Columbia River Washington Temple construction begins

As darkened clouds and sprinkles of rain filled the landscape, the groundbreaking for the Columbia River Washington Temple was held Oct. 28th.

The temple will be similar to the Spokane Washington Temple, but with slight modifications. It will be approximately 16,000 square feet and have a granite exterior.

Elder Stephen A. West of the Seventy presided over the ground breaking, with Elder Lowell Barber, Area Authority Seventy, directing the preliminary service held in the stake center.

Though ominous clouds continued in the east, the clouds around the temple excavation area parted as Church leaders and dignitaries dug shovels into sacred soil.

Elder West, who works with the North America Northwest Area Presidency, said "Our homes are where we become prepared to go to the temple. Carved over the temple door is the phrase, 'The House of the Lord.' Our houses should be homes where the Lord could be comfortable to visit. In the dedicatory prayer for the Kirtland Temple it was said . . . 'establish a house, even a house of prayer, a house of fasting, a house of faith, a house of learning, a house of glory, a house of order, a house of God.' May that be said of our homes as well."

In presiding over this temple project, Elder West is returning to the days of his youth, when he served as a traveling missionary for all the Northwestern States Mission, an area much larger than it is today, and did missionary work in this area.

The groundbreaking services were described as a "miracle" by Elder Barber who said that "normally preparations for the groundbreaking take several weeks. We had only seven or eight days to prepare after the official announcement of the temple's location was given."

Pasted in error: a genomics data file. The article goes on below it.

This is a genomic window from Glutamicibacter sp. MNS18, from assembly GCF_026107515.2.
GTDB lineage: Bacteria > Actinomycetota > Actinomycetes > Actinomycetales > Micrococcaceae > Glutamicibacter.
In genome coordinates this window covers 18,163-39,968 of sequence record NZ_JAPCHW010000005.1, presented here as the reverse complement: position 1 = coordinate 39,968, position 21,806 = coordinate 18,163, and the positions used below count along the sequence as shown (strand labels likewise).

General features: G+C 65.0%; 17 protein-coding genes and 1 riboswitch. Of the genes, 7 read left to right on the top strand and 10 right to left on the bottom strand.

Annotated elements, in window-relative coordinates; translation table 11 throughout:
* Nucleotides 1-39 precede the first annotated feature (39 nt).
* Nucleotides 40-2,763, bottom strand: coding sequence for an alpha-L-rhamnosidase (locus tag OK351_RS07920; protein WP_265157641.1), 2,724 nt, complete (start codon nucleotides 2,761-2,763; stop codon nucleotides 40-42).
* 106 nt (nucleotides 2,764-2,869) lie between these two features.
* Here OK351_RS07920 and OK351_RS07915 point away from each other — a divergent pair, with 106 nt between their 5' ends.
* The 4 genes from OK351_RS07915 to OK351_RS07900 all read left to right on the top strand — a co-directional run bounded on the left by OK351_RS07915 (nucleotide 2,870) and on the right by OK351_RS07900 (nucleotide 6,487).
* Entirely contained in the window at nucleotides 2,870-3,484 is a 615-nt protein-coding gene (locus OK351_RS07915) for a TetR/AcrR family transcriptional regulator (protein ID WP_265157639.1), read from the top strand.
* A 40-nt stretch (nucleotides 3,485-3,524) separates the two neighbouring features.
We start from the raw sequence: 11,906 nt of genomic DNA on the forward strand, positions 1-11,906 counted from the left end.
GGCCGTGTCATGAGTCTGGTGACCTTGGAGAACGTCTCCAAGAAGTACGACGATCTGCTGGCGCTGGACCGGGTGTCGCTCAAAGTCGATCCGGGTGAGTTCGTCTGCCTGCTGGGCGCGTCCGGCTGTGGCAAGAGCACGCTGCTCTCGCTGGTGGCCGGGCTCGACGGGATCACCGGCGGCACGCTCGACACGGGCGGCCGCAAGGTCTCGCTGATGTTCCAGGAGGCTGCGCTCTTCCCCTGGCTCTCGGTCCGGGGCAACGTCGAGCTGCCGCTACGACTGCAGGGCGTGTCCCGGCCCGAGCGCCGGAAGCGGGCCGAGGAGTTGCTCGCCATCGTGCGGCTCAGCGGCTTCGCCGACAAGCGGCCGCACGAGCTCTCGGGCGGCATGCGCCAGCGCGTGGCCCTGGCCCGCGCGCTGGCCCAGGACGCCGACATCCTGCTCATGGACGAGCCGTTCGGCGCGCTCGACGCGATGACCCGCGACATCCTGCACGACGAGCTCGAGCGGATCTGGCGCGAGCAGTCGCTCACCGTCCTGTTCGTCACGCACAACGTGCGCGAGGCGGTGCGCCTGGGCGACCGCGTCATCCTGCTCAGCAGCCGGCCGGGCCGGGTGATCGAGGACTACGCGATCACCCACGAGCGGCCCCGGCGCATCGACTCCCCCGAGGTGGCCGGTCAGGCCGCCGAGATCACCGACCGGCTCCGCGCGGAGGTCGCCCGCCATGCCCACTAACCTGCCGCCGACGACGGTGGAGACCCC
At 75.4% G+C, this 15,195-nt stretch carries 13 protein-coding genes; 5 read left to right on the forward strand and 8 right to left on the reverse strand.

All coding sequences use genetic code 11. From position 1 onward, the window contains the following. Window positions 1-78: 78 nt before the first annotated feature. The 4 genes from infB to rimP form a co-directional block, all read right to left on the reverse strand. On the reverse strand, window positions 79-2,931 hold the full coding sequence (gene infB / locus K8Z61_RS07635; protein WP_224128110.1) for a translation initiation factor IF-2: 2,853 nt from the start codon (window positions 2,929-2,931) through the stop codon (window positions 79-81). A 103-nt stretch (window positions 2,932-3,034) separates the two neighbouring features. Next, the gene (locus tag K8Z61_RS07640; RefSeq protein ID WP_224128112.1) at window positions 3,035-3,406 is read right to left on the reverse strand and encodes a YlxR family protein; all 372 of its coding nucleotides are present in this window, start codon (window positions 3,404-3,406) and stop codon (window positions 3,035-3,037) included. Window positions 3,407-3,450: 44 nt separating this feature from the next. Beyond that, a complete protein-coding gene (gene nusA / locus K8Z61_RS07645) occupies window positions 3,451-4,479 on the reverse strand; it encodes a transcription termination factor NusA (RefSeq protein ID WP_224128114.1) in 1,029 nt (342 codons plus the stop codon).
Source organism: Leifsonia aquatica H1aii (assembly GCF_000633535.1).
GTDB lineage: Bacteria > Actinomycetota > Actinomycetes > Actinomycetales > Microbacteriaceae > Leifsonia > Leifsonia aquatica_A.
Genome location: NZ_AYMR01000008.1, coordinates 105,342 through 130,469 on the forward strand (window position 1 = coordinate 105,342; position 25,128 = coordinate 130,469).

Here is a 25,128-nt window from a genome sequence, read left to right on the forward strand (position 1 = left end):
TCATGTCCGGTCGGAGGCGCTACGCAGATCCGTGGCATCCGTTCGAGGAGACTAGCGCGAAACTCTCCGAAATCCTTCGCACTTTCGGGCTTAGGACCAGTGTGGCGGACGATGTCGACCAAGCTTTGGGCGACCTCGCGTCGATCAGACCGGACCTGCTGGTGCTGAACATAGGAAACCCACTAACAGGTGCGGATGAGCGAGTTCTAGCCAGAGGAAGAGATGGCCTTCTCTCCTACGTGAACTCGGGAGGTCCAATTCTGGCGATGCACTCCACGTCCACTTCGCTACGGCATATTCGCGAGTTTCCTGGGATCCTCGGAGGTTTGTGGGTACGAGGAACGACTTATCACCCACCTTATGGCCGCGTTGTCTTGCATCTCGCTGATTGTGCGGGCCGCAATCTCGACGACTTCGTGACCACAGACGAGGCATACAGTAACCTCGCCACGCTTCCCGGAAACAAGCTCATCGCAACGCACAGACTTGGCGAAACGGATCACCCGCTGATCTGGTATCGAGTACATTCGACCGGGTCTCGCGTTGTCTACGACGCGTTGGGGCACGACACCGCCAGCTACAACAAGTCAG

The temple will have tremendous significance especially to those of the second and third generations of Latter-day Saints who "immigrated" to Richland from Utah during the build-up of the Hanford site to a population of 51,000 during World War II. Many of these former Utah residents are still here, and will now finally be blessed with a temple in this area.

A repeated theme during the groundbreaking proceedings was the importance of preparing to attend the Columbia River Washington Temple upon its completion.

Elder Barber quoted from a letter written by the First Presidency to Church members in 1893, counseling them how to prepare for temple worship:

"Before entering into the temple to present ourselves before the Lord in solemn assembly, we shall divest ourselves of every harsh and unkind feeling against each other, . . . that we shall confess our sins one to another, and ask for forgiveness one of another; that we shall plead with the Lord for the spirit of repentance, and having obtained it, follow its promptings. . ."

Immediately following the groundbreaking ceremony, Fred Mahaffey, a subcontractor, began digging the first hole with a backhoe at the site of the future baptismal font. A new era in the Columbia Basin had begun.

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